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Development networks and urban growth in small cities

Lookup NU author(s): Dr Georgiana Varna

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This is the authors' accepted manuscript of an article that has been published in its final definitive form by Sage Publications, 2020.

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Abstract

Real estate development is an intensely social process dependent on rich networks of relations between public- and private-sector actors. Previous work has explored how far such relations are formalised in large cities through shared coalitions of interest intended to promote urban growth. Relatively little attention has been given to networks in smaller cities, which is the concern of this paper. Drawing on detailed research in a small Scottish city, the paper explores how its local network was characterised by strong reliance on network construction and reproduction through trust and reputation. Significantly, within such local networks, competition and collaboration can exist side by side, without subsuming normal tensions into consistent agendas or formally-defined ‘partnerships’. Controlling land for urban expansion provides a particular focus for these tensions since it can allow certain interests to gain network dominance. These findings raise important concerns around whether small cities should rely on informal networks to promote growth instead of constructing formal coalitions that may attract more externally-based actors. Such choices have profound implications for the capacity and transparency of development networks, and thus for the accountability of the urban development processReal estate development is an intensely social process dependent on rich networks of relations between public- and private-sector actors. Previous work has explored how far such relations are formalised in large cities through shared coalitions of interest intended to promote urban growth. Relatively little attention has been given to networks in smaller cities, which is the concern of this paper. Drawing on detailed research in a small Scottish city, the paper explores how its local network was characterised by strong reliance on network construction and reproduction through trust and reputation. Significantly, within such local networks, competition and collaboration can exist side by side, without subsuming normal tensions into consistent agendas or formally-defined ‘partnerships’. Controlling land for urban expansion provides a particular focus for these tensions since it can allow certain interests to gain network dominance. These findings raise important concerns around whether small cities should rely on informal networks to promote growth instead of constructing formal coalitions that may attract more externally-based actors. Such choices have profound implications for the capacity and transparency of development networks, and thus for the accountability of the urban development process estate development is an intensely social process dependent on rich networks of relations between public- and private-sector actors. Previous work has explored how far such relations are formalised in large cities through shared coalitions of interest intended to promote urban growth. Relatively little attention has been given to networks in smaller cities, which is the concern of this paper. Drawing on detailed research in a small Scottish city, the paper explores how its local network was characterised by strong reliance on network construction and reproduction through trust and reputation. Significantly, within such local networks, competition and collaboration can exist side by side, without subsuming normal tensions into consistent agendas or formally-defined ‘partnerships’. Controlling land for urban expansion provides a particular focus for these tensions since it can allow certain interests to gain network dominance. These findings raise important concerns around whether small cities should rely on informal networks to promote growth instead of constructing formal coalitions that may attract more externally-based actors. Such choices have profound implications for the capacity and transparency of development networks, and thus for the accountability of the urban development process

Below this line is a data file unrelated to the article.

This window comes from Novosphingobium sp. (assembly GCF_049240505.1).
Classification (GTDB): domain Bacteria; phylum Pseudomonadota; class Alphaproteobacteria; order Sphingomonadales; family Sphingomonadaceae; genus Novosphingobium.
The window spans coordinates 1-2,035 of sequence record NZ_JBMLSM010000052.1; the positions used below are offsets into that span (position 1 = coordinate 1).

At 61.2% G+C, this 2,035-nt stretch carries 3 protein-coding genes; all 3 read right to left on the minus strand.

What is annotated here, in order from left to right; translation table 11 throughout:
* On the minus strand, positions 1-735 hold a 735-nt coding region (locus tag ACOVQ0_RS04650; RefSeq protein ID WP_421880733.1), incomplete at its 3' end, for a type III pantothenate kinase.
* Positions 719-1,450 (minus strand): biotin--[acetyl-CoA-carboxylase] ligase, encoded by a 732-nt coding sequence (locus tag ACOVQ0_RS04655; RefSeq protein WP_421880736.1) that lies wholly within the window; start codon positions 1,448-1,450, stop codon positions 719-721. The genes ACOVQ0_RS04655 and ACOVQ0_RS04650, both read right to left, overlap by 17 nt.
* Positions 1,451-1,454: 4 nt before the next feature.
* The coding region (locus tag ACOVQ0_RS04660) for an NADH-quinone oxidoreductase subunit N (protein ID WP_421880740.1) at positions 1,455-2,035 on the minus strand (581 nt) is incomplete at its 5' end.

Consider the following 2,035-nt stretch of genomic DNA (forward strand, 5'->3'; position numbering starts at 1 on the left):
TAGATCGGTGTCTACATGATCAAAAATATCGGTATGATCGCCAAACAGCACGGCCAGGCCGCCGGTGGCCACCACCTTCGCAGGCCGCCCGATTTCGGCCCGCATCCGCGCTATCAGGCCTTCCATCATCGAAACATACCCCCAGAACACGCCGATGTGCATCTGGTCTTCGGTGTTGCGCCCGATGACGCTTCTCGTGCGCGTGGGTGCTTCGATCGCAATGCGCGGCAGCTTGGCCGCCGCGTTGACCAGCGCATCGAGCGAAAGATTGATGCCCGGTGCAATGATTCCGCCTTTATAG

Publication metadata

Author(s): Varna G, Adams D, Docherty I

Publication type: Article

Publication status: Published

Journal: European Urban and Regional Studies

Year: 2020

Volume: 27

Issue: 1

Pages: 70-85

Print publication date: 01/01/2020

Online publication date: 09/11/2018

Acceptance date: 23/08/2018

Date deposited: 24/08/2018

ISSN (print): 0969-7764

ISSN (electronic): 1461-7145

Publisher: Sage Publications

URL: https://doi.org/10.1177/0969776418802919

DOI: 10.1177/0969776418802919


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